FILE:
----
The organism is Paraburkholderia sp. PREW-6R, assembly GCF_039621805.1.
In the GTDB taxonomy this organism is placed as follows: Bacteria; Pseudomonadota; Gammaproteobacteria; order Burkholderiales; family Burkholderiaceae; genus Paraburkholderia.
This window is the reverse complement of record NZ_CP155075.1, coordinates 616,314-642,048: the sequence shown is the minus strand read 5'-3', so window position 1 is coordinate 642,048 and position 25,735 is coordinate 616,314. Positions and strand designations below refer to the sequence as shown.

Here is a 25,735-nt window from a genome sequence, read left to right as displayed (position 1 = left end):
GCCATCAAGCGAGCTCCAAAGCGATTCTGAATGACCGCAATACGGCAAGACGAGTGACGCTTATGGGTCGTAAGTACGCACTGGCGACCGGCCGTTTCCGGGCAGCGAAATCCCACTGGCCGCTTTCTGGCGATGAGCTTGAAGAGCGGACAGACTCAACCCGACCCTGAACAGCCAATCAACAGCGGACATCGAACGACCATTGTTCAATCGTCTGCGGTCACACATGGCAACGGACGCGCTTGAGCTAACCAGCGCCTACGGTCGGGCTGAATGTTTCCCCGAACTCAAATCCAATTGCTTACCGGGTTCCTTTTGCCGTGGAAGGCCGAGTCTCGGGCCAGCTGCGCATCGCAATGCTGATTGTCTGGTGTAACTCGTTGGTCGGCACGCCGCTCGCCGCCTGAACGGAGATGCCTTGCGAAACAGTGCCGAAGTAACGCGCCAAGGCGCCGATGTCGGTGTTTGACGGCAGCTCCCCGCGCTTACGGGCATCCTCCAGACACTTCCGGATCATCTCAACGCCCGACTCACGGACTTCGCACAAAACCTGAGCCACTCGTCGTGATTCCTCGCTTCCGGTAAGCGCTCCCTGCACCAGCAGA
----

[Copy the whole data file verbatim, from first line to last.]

The organism is Paraburkholderia sp. PREW-6R, assembly GCF_039621805.1.
In the GTDB taxonomy this organism is placed as follows: Bacteria; Pseudomonadota; Gammaproteobacteria; order Burkholderiales; family Burkholderiaceae; genus Paraburkholderia.
This window is the reverse complement of record NZ_CP155075.1, coordinates 616,314-642,048: the sequence shown is the minus strand read 5'-3', so window position 1 is coordinate 642,048 and position 25,735 is coordinate 616,314. Positions and strand designations below refer to the sequence as shown.

Here is a 25,735-nt window from a genome sequence, read left to right as displayed (position 1 = left end):
GCCATCAAGCGAGCTCCAAAGCGATTCTGAATGACCGCAATACGGCAAGACGAGTGACGCTTATGGGTCGTAAGTACGCACTGGCGACCGGCCGTTTCCGGGCAGCGAAATCCCACTGGCCGCTTTCTGGCGATGAGCTTGAAGAGCGGACAGACTCAACCCGACCCTGAACAGCCAATCAACAGCGGACATCGAACGACCATTGTTCAATCGTCTGCGGTCACACATGGCAACGGACGCGCTTGAGCTAACCAGCGCCTACGGTCGGGCTGAATGTTTCCCCGAACTCAAATCCAATTGCTTACCGGGTTCCTTTTGCCGTGGAAGGCCGAGTCTCGGGCCAGCTGCGCATCGCAATGCTGATTGTCTGGTGTAACTCGTTGGTCGGCACGCCGCTCGCCGCCTGAACGGAGATGCCTTGCGAAACAGTGCCGAAGTAACGCGCCAAGGCGCCGATGTCGGTGTTTGACGGCAGCTCCCCGCGCTTACGGGCATCCTCCAGACACTTCCGGATCATCTCAACGCCCGACTCACGGACTTCGCACAAAACCTGAGCCACTCGTCGTGATTCCTCGCTTCCGGTAAGCGCTCCCTGCACCAGCAGA